Job specialization is paying off.
Asset managers in Germany focusing on alternative investments are among the winners of the prolonged period of low interest rates because of their rising compensation, according to a study by Frankfurt-based head hunter Banking Consult exclusively seen by Bloomberg News.
“Low interest rates are forcing institutional investors to invest more and more in alternative investments to increase returns. The asset management industry has responded by often setting up corresponding businesses, which in turn drives demand for highly skilled professionals,” Thore Behrens, vice president of the company, said.
Examples of alternative investments include infrastructure projects and funds in areas such as transport, traffic, water, health or renewable energy, he added. In addition, they comprise private equity, private debt and real estate.
“Young experts are moving from private equity or corporate finance to the asset management industry,” Behrens said. “The battle for top talent will continue to intensify in the next few years, which will drive up salaries.” In some cases, bonus payments are already linked to the returns of alternative investments in percentage terms.
Susanne Eickermann-Riepe, partner at consulting firm PwC, confirms that real estate and infrastructure have become the focus of many investors. “It is not only because of the low interest rate environment, but also the high spread – there are not too many other attractive investment opportunities,” she said. “For this reason, the market should develop dynamically in the coming years, even if interest rates rise moderately again.”
Behrens points out that alternative investments are no longer the domain of institutional investors alone. “They increasingly attract the interest of retail investors.”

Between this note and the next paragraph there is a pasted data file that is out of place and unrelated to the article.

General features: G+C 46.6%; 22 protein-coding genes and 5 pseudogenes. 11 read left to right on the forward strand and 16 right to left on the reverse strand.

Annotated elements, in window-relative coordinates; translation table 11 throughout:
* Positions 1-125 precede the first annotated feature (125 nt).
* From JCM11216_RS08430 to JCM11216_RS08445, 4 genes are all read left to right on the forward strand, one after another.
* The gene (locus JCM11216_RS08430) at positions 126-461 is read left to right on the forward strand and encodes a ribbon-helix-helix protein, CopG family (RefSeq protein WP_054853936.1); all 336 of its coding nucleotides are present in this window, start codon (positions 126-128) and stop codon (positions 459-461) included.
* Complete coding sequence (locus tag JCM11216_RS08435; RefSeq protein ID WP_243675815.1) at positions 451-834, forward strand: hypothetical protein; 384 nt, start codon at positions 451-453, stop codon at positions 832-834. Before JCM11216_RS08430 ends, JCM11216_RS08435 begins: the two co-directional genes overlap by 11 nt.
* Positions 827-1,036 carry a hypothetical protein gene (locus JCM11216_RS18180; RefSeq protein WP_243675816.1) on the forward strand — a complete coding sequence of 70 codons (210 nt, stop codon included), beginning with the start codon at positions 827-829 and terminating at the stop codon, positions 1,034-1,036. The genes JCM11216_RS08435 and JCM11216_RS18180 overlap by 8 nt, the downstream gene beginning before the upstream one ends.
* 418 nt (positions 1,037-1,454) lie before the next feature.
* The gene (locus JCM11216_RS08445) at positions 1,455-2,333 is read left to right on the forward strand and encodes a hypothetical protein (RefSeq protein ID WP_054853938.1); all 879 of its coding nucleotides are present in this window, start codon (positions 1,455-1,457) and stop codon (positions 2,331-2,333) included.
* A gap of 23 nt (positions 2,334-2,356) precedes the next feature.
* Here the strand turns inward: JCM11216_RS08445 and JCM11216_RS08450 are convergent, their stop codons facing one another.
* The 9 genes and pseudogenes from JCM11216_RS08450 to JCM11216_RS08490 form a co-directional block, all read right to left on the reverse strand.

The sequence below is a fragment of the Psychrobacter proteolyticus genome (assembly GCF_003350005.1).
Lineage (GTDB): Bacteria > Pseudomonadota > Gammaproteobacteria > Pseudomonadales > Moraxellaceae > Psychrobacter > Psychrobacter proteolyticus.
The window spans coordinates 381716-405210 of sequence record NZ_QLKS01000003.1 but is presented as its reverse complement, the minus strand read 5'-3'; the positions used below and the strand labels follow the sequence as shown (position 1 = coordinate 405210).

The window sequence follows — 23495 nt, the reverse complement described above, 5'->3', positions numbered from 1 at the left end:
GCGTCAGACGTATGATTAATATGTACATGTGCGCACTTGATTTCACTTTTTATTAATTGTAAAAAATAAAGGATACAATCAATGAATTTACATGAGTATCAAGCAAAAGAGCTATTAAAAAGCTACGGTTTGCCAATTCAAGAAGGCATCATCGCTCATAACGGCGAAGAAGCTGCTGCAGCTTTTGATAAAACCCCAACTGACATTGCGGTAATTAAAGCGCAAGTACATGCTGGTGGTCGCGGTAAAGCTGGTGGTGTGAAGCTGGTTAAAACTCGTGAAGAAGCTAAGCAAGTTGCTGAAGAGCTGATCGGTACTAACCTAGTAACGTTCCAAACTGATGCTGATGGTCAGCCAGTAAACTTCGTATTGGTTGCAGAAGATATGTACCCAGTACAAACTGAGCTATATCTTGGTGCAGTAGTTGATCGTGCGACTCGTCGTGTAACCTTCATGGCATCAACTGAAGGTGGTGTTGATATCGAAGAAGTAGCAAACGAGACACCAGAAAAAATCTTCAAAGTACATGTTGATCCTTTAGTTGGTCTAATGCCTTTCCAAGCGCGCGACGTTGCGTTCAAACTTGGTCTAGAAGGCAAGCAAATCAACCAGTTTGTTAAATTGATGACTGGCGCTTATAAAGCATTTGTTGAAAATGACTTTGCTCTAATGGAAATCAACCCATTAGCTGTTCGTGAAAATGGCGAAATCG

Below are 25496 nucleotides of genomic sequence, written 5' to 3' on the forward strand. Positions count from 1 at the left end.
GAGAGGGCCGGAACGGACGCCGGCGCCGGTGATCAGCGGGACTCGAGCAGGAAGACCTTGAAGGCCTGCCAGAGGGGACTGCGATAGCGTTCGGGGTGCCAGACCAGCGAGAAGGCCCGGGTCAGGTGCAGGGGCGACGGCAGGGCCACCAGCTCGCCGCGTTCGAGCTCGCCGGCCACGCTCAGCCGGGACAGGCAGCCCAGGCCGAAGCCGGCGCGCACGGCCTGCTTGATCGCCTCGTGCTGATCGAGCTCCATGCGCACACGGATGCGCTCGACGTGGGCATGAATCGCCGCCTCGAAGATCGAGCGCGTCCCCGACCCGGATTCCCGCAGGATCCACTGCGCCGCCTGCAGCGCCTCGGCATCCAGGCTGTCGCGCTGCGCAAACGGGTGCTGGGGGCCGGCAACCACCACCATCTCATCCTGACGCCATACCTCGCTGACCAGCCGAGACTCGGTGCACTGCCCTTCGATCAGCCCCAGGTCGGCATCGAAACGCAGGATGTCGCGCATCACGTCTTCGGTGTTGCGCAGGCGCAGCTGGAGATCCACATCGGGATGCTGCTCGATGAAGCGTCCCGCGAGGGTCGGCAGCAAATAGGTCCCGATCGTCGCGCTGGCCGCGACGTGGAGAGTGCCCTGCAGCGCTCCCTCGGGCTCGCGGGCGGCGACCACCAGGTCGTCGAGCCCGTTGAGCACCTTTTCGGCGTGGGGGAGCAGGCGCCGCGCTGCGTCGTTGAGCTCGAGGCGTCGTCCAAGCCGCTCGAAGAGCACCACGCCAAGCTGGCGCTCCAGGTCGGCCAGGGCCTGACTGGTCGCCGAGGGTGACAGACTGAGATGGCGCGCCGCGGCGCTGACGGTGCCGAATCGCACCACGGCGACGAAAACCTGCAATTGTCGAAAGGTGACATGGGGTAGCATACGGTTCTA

This is evident at Berlin-based Liqid, a digital asset manager for retail clients, whose customers have already invested in private equity. Other potential offerings are being evaluated. “Infrastructure and real estate investments are two of the areas we are looking at, and we may offer new asset classes as soon as later this year,” CEO Christian Schneider-Sickert said.
The survey by Banking Consult analyzed current compensation levels including bonuses for employees who are structuring deals around alternative investments at asset managers in Germany. It came to the following conclusions:
In private equity, an analyst at entry level is likely to get over 110,000 euros ($126,000) in base salary and bonuses per year in the upper compensation range. After seven years, the figure will be at least 210,000 euros and at best 600,000 euros. A managing director or partner may earn a maximum of 2 million euros per year.
In real estate, an employee can earn about 44,000 euros in the lower compensation range and 84,000 euros in the upper range in the first three years of the career. Someone who has risen to the rank of managing director might get between 240,000 euros and 1.2 million euros per year.
In infrastructure/asset finance, an employee earns just under 50,000 euros in the lower earnings range and almost 85,000 euros in the upper one at the beginning of a career. Anyone who has seven years or more of job experience and has the rank of investment director can expect 360,000 euros at best. As managing director, the maximum is 800,000 euros.
The study is based on specific salaries in Germany, which stem from the work of the head hunter, as well as discussions with customers and candidates.